Tom, Phyllis and the Mongrel
As we look back on the history of stock car racing in the Niagara District, there are many individuals who contributed to the sport, but one family who started back in 1952 and who continues to race today are the Mallorys. Tom Mallory got his start in the 1950's before Merrittville Speedway opened helping local racers prepare cars for either Ascot, or Atherton tracks.
This was in an era when charging admission for a sporting event on a Sunday was considered illegal. As a result the people attending the races purchased a bottle of Coca Cola for .50 and as a result entry was legal, instead of purchasing an admission ticket. Tom's interest really peaked when he began helping out on stock cars at Murray Stricker's gas station and followed Stricker's exploits into stock car racing.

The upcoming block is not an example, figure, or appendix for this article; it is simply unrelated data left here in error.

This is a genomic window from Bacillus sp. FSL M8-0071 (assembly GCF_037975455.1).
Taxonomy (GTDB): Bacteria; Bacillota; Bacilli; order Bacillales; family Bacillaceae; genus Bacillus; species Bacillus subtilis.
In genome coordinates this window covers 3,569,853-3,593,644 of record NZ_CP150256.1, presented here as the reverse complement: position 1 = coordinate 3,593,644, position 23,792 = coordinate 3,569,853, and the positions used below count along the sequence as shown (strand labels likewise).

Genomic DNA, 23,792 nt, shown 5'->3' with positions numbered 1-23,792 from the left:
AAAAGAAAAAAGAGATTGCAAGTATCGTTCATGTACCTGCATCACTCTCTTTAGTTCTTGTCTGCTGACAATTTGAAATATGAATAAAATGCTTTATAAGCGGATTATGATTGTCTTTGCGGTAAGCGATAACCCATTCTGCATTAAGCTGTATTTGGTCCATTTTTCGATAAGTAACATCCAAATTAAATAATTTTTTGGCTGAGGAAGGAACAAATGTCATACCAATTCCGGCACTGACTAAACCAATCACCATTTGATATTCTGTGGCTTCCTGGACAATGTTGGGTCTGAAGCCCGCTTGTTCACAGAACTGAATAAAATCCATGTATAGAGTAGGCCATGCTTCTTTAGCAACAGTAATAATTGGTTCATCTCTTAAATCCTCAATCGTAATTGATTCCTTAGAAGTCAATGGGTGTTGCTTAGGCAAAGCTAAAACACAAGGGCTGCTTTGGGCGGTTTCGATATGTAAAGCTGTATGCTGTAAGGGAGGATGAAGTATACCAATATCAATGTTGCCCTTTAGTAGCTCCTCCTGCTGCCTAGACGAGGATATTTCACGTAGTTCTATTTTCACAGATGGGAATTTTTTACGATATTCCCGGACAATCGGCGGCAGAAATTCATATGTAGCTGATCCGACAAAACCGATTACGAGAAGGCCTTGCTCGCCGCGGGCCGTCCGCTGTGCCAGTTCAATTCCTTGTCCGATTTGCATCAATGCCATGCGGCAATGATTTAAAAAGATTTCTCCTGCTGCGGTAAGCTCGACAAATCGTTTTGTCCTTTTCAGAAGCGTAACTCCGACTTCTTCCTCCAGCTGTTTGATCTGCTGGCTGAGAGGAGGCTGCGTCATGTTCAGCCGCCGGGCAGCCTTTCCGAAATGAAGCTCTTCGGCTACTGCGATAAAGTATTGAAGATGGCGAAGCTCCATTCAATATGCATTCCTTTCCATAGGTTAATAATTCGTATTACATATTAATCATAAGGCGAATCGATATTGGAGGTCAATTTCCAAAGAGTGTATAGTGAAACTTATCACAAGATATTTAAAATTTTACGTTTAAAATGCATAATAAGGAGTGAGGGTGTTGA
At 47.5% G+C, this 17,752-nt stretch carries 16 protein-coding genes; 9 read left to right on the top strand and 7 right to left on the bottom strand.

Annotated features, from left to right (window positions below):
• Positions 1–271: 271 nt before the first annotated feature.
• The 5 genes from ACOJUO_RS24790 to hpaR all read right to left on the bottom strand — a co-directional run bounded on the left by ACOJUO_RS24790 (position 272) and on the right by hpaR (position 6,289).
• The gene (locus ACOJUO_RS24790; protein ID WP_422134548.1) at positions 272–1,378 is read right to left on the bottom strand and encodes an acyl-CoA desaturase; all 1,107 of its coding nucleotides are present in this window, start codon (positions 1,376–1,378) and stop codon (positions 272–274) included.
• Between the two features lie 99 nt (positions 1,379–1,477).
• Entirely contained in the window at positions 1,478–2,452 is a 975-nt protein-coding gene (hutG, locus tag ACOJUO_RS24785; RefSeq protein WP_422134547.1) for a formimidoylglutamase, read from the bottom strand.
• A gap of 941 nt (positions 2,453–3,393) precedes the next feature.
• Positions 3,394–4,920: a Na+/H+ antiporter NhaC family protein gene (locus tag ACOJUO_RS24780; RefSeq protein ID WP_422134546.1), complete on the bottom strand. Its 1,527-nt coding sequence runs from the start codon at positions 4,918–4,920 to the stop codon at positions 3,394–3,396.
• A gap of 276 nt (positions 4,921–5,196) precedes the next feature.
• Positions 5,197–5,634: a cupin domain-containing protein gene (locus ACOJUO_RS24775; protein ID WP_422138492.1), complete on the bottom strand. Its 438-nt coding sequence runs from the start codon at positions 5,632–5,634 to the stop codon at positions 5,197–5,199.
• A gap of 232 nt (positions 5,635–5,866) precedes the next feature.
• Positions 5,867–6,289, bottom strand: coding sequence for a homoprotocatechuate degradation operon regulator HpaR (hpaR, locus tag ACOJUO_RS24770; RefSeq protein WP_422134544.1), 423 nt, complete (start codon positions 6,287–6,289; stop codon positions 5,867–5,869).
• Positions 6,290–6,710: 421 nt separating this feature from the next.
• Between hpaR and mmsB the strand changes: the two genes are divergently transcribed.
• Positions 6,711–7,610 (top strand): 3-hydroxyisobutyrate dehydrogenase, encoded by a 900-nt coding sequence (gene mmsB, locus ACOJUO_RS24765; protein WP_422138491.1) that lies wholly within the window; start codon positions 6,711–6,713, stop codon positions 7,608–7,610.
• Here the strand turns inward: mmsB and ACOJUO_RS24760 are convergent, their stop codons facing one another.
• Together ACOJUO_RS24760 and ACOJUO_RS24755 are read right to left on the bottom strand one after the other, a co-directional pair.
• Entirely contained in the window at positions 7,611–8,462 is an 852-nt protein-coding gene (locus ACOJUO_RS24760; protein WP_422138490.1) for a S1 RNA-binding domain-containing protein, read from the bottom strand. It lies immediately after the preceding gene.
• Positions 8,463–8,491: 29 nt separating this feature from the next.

As a result, Tom Mallory's entrance to stock car racing as a car owner and driver happened quite by accident in 1955. At that time, Tom had a nice white 1939 Chevrolet family car, however one day upon meeting up with good friend Sandy MacPherson near Bill Willard's garage, Sandy mentioned to Tom how great a stock car the "39 Chevrolet would make. And with that-Sandy threw a hammer through the window and next thing you know they were stripping down and cutting up and welding the pristine body.